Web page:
EYEWITNESS NEWS (WBRE/WYOU) — Have you been targeted by scammers? It’s a good bet that many can answer “yes” to that question.
All this week Eyewitness News is taking a close look at scams that are showing up across our region, and how you can protect yourself and our family.
No doubt we all get the calls and or emails with an offer that sounds too good to be true. The mission of these con-artists? Get your personal information.
Information that can be used to gain access to your financial accounts, bank accounts, credit cards, etc. In a matter of minutes you could be ruined financially. Your life savings gone, wiped out. Tuesday night the I-Team took a closer look at the so-called ‘”free money” scam.
“I received a call saying they were from the Department of Health Services stating that due to good payment in my bills I was a candidate for a $14,500 grant right away. I thought something is not right,” Dave of Hazleton, a target of the free money scam, said.
And Dave says the scammers were persistent.
“He said if I gave him either my credit card number or a prepaid credit card number or my bank account number it would automatically be deposited in my account,” Dave said.
Investigators say this type of call should sound the alarm immediately.
“Anything that comes unsolicited to you. You weren’t researching it. You weren’t trying to find out information on your own. Your own bank account. You shouldn’t provide your information to anybody,” PSP Trooper David Peters said.
State police say scammers will try any trick to get your information to gain access to your money.
“Date of birth, social security number, personal information, shouldn’t be given out to anybody. That’s what they are using to try and compromise your bank account,” Peters said.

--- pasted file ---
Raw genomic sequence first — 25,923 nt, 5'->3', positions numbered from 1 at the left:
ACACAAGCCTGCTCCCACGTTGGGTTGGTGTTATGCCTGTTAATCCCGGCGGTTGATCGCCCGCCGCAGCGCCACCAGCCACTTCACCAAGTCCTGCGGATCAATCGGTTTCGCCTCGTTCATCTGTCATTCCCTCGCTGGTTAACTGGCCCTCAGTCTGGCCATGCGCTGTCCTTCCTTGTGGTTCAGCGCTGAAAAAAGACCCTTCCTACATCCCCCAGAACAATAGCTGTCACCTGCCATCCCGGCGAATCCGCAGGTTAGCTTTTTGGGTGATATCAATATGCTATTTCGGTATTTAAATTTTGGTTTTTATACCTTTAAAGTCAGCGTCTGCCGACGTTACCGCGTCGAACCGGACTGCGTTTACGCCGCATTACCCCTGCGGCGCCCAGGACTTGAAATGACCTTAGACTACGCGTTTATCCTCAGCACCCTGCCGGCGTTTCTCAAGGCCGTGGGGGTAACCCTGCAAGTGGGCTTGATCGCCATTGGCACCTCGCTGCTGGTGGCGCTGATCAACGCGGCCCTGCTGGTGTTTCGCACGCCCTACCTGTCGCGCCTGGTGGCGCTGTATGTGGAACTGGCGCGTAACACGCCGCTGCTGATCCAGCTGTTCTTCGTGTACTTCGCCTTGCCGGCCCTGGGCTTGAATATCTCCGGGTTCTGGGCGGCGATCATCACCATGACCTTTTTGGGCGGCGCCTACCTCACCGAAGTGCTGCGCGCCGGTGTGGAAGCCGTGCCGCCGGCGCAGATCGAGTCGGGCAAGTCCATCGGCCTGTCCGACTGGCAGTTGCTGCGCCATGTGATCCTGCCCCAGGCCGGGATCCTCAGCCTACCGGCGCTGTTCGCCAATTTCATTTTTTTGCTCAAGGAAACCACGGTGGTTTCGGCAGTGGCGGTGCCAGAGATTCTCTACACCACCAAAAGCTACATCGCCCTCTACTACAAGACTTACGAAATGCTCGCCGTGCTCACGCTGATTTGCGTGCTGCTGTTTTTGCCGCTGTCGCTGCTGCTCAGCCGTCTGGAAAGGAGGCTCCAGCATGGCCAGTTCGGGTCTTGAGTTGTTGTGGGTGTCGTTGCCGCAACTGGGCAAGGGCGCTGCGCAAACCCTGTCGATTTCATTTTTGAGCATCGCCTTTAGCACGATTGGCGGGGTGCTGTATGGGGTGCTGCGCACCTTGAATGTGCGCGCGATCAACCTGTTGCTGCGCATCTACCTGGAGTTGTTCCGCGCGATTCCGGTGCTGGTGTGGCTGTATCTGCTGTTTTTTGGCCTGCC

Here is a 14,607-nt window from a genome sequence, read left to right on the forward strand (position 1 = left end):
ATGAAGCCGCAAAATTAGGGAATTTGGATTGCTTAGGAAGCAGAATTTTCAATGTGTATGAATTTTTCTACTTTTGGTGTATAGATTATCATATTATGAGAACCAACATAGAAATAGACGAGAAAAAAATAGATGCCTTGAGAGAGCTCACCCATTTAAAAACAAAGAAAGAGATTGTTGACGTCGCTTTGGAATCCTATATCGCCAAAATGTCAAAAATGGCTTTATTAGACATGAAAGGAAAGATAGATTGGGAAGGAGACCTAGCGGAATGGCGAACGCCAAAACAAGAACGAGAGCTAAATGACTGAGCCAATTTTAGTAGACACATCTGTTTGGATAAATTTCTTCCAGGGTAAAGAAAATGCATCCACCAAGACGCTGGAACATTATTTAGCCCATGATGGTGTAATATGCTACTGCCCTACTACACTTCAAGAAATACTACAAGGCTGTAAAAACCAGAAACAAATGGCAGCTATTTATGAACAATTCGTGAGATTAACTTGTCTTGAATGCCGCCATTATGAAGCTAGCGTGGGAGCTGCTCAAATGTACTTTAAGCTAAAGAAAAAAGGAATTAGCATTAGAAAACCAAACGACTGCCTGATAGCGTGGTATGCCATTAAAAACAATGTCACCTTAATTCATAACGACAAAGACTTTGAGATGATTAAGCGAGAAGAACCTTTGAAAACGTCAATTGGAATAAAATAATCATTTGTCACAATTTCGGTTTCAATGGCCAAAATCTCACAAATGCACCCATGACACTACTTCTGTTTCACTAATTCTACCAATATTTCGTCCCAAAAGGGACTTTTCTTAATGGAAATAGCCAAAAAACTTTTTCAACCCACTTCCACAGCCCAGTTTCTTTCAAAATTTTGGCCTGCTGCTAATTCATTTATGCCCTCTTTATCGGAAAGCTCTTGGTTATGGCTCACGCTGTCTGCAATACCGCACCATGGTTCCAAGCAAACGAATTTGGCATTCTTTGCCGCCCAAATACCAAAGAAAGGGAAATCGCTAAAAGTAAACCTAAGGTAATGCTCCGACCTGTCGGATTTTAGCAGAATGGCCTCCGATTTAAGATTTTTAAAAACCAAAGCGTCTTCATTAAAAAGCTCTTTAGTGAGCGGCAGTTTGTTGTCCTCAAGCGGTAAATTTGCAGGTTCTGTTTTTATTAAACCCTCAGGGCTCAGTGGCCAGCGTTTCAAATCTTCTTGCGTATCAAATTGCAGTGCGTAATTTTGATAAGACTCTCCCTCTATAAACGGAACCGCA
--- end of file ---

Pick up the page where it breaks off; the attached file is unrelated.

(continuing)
Dave says he knew right away he was being targeted by con artists but was concerned that other folks might be duped.
“They could be calling anybody. They could be calling the elderly that aren’t so knowledgeable and they would give their information out and end up losing everything in their account,” Dave said.
Investigators say people have to pay close attention to all of their financial accounts and credit cards.
“Reporting false purchases, looking at your statement. You know some people, they don’t look at their statement or it’s not set up for them to get alerts on when purchases was made. You know, do that. Set amounts on your cards, things like that so if somebody does get your information, there’s only so much they can take at a time,” Peters said.
And scammers are trying to use the COVID pandemic to take advantage of people. Everything from vaccine shots to COIVID testing. The I-Team will take a closer look at COVID-related scams Wednesday at 11 on Eyewitness News.
There are a multitude of federal, state and local agencies that can provide assistance if you think you’ve been targeted by a scam.